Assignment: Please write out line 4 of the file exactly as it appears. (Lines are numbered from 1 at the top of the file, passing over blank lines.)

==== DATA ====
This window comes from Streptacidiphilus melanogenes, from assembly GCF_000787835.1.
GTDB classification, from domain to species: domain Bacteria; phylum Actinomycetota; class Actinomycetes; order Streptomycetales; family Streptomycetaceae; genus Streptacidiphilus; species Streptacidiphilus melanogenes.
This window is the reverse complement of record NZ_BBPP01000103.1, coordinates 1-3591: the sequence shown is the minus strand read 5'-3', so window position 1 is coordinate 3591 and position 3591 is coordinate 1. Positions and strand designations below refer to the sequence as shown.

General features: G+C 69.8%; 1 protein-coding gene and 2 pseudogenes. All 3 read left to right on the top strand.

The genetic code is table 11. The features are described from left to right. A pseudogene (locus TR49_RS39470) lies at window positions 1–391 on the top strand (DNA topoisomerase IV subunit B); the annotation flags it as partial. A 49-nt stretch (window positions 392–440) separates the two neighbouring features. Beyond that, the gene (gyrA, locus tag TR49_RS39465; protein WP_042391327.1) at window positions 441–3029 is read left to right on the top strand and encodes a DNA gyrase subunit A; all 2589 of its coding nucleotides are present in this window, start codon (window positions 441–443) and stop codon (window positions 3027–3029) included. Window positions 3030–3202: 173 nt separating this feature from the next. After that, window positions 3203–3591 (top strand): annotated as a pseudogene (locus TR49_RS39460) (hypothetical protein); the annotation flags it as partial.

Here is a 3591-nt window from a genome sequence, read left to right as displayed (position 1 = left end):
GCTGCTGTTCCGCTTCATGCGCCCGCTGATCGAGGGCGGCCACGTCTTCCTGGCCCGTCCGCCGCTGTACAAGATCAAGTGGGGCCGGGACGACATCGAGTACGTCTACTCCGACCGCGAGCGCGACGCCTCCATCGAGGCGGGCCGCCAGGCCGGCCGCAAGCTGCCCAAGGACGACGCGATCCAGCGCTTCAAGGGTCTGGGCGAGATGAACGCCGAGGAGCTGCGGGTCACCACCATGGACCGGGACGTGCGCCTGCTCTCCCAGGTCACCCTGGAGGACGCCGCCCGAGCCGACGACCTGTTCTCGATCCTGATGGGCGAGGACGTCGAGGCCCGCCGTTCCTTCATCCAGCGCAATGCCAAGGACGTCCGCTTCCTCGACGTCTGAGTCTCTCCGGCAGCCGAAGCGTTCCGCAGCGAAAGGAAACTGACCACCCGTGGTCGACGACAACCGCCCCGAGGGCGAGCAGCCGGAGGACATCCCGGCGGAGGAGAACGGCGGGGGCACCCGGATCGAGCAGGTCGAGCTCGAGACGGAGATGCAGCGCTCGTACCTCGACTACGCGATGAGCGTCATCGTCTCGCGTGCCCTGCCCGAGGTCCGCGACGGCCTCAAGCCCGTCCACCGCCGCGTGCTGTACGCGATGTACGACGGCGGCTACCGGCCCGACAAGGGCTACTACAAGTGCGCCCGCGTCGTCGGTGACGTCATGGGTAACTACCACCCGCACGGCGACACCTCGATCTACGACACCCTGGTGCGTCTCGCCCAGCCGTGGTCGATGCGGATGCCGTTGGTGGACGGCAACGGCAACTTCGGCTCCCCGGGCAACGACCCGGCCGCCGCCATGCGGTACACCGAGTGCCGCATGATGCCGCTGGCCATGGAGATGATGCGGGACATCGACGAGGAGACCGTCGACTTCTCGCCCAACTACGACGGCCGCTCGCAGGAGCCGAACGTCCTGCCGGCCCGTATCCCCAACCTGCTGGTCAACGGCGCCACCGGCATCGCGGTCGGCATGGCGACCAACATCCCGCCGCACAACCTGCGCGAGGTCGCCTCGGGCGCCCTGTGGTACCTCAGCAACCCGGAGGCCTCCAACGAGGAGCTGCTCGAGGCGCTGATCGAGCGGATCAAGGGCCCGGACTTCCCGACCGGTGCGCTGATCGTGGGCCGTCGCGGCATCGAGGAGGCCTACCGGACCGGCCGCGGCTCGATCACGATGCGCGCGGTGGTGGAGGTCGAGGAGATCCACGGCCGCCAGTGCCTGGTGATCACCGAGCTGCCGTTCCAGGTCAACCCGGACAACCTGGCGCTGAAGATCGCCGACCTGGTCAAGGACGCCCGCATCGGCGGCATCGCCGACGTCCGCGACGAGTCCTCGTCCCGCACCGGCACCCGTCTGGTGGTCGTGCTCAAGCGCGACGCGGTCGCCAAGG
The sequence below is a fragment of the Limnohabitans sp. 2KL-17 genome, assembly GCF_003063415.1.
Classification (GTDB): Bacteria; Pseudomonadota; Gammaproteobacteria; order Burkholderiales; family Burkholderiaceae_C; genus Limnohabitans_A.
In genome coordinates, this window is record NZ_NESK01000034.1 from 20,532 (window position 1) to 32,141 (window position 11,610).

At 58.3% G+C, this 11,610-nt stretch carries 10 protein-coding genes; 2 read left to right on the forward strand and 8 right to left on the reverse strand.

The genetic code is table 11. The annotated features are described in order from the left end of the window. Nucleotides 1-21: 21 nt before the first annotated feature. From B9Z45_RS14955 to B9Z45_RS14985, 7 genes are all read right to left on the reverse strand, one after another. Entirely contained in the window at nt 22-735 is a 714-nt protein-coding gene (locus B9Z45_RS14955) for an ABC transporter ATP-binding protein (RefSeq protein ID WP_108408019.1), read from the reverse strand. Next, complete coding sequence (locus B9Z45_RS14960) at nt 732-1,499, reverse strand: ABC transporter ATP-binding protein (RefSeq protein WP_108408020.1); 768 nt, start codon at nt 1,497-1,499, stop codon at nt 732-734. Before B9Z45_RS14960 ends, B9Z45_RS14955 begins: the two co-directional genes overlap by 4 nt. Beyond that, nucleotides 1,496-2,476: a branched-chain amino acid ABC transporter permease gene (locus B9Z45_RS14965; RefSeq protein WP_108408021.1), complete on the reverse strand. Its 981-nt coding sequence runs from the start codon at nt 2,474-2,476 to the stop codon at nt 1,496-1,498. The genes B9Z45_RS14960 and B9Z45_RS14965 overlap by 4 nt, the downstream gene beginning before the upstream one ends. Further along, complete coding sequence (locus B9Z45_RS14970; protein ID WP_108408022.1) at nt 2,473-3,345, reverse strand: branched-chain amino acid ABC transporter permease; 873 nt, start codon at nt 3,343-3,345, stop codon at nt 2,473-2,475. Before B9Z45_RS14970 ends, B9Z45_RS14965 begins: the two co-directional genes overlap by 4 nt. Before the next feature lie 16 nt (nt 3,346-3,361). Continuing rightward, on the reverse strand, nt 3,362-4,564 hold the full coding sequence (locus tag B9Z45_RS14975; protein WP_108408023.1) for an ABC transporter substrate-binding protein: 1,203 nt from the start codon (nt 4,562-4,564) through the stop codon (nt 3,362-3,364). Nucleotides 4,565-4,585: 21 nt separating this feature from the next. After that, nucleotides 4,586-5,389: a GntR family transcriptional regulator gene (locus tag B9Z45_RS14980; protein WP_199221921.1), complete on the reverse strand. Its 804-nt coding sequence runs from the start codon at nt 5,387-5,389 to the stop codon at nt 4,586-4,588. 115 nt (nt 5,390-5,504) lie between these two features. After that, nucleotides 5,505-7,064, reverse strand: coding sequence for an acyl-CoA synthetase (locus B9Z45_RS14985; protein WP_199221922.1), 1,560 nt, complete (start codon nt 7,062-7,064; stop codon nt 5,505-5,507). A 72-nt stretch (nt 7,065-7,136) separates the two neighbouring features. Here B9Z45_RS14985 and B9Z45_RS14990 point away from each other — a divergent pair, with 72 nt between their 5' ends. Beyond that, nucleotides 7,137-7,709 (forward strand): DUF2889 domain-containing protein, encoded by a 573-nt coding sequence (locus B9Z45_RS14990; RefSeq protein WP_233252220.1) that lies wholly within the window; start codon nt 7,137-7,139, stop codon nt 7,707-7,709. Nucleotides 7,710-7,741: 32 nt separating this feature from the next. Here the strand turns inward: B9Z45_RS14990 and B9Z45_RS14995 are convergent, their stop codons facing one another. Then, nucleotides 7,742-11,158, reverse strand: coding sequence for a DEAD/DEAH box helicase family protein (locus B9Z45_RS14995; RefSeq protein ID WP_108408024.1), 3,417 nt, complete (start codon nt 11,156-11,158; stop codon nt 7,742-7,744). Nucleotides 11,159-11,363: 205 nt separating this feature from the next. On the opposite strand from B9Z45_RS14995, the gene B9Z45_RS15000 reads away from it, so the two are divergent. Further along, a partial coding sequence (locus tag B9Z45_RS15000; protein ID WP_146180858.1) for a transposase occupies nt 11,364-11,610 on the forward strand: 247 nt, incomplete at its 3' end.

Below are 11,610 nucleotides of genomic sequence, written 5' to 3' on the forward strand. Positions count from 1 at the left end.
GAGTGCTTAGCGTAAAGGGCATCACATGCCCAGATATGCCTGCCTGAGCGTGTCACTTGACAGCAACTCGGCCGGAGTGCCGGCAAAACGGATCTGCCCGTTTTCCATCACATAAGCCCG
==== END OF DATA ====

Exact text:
General features: G+C 69.8%; 1 protein-coding gene and 2 pseudogenes. All 3 read left to right on the top strand.